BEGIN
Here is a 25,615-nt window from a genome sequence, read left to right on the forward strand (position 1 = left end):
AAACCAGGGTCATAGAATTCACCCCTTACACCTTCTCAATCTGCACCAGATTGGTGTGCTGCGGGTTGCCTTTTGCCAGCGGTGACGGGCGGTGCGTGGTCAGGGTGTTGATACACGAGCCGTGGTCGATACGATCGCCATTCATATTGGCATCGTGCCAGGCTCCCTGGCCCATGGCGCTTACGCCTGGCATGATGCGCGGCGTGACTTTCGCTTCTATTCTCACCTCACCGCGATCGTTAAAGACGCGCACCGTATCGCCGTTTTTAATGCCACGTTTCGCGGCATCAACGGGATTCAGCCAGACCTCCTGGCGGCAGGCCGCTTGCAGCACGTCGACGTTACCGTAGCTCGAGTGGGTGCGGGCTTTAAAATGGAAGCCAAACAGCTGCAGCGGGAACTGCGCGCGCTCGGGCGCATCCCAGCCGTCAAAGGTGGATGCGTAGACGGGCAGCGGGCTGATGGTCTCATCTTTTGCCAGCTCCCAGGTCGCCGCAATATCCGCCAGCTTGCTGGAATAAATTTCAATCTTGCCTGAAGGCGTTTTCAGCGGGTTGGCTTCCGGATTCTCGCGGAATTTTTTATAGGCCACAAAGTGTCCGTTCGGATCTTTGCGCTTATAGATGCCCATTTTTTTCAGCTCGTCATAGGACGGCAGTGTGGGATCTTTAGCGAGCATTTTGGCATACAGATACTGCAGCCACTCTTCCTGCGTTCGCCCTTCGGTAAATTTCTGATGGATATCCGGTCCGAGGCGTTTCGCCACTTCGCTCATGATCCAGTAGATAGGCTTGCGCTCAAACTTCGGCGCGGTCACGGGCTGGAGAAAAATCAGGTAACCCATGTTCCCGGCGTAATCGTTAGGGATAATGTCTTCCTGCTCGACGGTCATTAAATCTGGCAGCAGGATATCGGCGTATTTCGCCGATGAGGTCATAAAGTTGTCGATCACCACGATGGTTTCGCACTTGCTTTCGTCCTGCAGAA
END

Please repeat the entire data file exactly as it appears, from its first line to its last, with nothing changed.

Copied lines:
Here is a 25,615-nt window from a genome sequence, read left to right on the forward strand (position 1 = left end):
AAACCAGGGTCATAGAATTCACCCCTTACACCTTCTCAATCTGCACCAGATTGGTGTGCTGCGGGTTGCCTTTTGCCAGCGGTGACGGGCGGTGCGTGGTCAGGGTGTTGATACACGAGCCGTGGTCGATACGATCGCCATTCATATTGGCATCGTGCCAGGCTCCCTGGCCCATGGCGCTTACGCCTGGCATGATGCGCGGCGTGACTTTCGCTTCTATTCTCACCTCACCGCGATCGTTAAAGACGCGCACCGTATCGCCGTTTTTAATGCCACGTTTCGCGGCATCAACGGGATTCAGCCAGACCTCCTGGCGGCAGGCCGCTTGCAGCACGTCGACGTTACCGTAGCTCGAGTGGGTGCGGGCTTTAAAATGGAAGCCAAACAGCTGCAGCGGGAACTGCGCGCGCTCGGGCGCATCCCAGCCGTCAAAGGTGGATGCGTAGACGGGCAGCGGGCTGATGGTCTCATCTTTTGCCAGCTCCCAGGTCGCCGCAATATCCGCCAGCTTGCTGGAATAAATTTCAATCTTGCCTGAAGGCGTTTTCAGCGGGTTGGCTTCCGGATTCTCGCGGAATTTTTTATAGGCCACAAAGTGTCCGTTCGGATCTTTGCGCTTATAGATGCCCATTTTTTTCAGCTCGTCATAGGACGGCAGTGTGGGATCTTTAGCGAGCATTTTGGCATACAGATACTGCAGCCACTCTTCCTGCGTTCGCCCTTCGGTAAATTTCTGATGGATATCCGGTCCGAGGCGTTTCGCCACTTCGCTCATGATCCAGTAGATAGGCTTGCGCTCAAACTTCGGCGCGGTCACGGGCTGGAGAAAAATCAGGTAACCCATGTTCCCGGCGTAATCGTTAGGGATAATGTCTTCCTGCTCGACGGTCATTAAATCTGGCAGCAGGATATCGGCGTATTTCGCCGATGAGGTCATAAAGTTGTCGATCACCACGATGGTTTCGCACTTGCTTTCGTCCTGCAGAA